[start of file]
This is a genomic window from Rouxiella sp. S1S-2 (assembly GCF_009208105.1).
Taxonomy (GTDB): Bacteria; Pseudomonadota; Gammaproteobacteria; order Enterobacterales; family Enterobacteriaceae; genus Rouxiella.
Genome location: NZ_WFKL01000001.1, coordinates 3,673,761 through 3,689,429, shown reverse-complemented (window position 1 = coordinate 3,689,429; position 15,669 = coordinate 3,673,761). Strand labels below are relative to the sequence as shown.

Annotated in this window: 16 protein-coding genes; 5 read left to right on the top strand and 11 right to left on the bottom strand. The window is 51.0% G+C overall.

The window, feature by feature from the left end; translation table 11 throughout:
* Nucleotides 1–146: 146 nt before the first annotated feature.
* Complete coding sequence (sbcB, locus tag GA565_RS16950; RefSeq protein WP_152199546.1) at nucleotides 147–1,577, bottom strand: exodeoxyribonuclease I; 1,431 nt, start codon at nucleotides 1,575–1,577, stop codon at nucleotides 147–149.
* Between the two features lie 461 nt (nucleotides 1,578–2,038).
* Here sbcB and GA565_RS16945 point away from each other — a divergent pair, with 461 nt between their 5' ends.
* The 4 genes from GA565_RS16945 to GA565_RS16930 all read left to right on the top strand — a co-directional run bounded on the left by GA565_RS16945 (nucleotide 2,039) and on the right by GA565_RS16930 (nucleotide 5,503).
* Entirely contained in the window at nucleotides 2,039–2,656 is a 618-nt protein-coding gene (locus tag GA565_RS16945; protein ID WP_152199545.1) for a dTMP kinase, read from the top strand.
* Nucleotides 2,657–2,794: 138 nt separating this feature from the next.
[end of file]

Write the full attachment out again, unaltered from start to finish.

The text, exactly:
This is a genomic window from Rouxiella sp. S1S-2 (assembly GCF_009208105.1).
Taxonomy (GTDB): Bacteria; Pseudomonadota; Gammaproteobacteria; order Enterobacterales; family Enterobacteriaceae; genus Rouxiella.
Genome location: NZ_WFKL01000001.1, coordinates 3,673,761 through 3,689,429, shown reverse-complemented (window position 1 = coordinate 3,689,429; position 15,669 = coordinate 3,673,761). Strand labels below are relative to the sequence as shown.

Annotated in this window: 16 protein-coding genes; 5 read left to right on the top strand and 11 right to left on the bottom strand. The window is 51.0% G+C overall.

The window, feature by feature from the left end; translation table 11 throughout:
* Nucleotides 1–146: 146 nt before the first annotated feature.
* Complete coding sequence (sbcB, locus tag GA565_RS16950; RefSeq protein WP_152199546.1) at nucleotides 147–1,577, bottom strand: exodeoxyribonuclease I; 1,431 nt, start codon at nucleotides 1,575–1,577, stop codon at nucleotides 147–149.
* Between the two features lie 461 nt (nucleotides 1,578–2,038).
* Here sbcB and GA565_RS16945 point away from each other — a divergent pair, with 461 nt between their 5' ends.
* The 4 genes from GA565_RS16945 to GA565_RS16930 all read left to right on the top strand — a co-directional run bounded on the left by GA565_RS16945 (nucleotide 2,039) and on the right by GA565_RS16930 (nucleotide 5,503).
* Entirely contained in the window at nucleotides 2,039–2,656 is a 618-nt protein-coding gene (locus tag GA565_RS16945; protein ID WP_152199545.1) for a dTMP kinase, read from the top strand.
* Nucleotides 2,657–2,794: 138 nt separating this feature from the next.